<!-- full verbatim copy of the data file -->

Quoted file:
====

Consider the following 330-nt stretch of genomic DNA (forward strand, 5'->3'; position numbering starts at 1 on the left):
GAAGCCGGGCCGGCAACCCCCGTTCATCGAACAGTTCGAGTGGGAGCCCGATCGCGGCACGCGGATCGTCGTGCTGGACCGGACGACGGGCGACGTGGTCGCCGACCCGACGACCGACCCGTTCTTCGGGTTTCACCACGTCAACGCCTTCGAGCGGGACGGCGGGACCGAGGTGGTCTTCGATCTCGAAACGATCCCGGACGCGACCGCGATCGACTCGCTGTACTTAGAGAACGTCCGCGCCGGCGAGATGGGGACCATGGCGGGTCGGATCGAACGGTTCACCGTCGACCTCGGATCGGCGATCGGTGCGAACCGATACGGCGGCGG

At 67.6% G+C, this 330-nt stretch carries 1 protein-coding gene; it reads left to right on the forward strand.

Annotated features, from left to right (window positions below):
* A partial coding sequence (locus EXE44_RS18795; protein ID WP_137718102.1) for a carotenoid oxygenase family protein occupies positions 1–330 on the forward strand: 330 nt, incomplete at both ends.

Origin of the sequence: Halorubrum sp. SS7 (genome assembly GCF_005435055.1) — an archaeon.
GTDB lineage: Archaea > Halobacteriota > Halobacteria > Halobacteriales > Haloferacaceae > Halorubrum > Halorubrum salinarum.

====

Consider the following 330-nt stretch of genomic DNA (forward strand, 5'->3'; position numbering starts at 1 on the left):
GAAGCCGGGCCGGCAACCCCCGTTCATCGAACAGTTCGAGTGGGAGCCCGATCGCGGCACGCGGATCGTCGTGCTGGACCGGACGACGGGCGACGTGGTCGCCGACCCGACGACCGACCCGTTCTTCGGGTTTCACCACGTCAACGCCTTCGAGCGGGACGGCGGGACCGAGGTGGTCTTCGATCTCGAAACGATCCCGGACGCGACCGCGATCGACTCGCTGTACTTAGAGAACGTCCGCGCCGGCGAGATGGGGACCATGGCGGGTCGGATCGAACGGTTCACCGTCGACCTCGGATCGGCGATCGGTGCGAACCGATACGGCGGCGG

At 67.6% G+C, this 330-nt stretch carries 1 protein-coding gene; it reads left to right on the forward strand.

Annotated features, from left to right (window positions below):
* A partial coding sequence (locus EXE44_RS18795; protein ID WP_137718102.1) for a carotenoid oxygenase family protein occupies positions 1–330 on the forward strand: 330 nt, incomplete at both ends.

Origin of the sequence: Halorubrum sp. SS7 (genome assembly GCF_005435055.1) — an archaeon.
GTDB lineage: Archaea > Halobacteriota > Halobacteria > Halobacteriales > Haloferacaceae > Halorubrum > Halorubrum salinarum.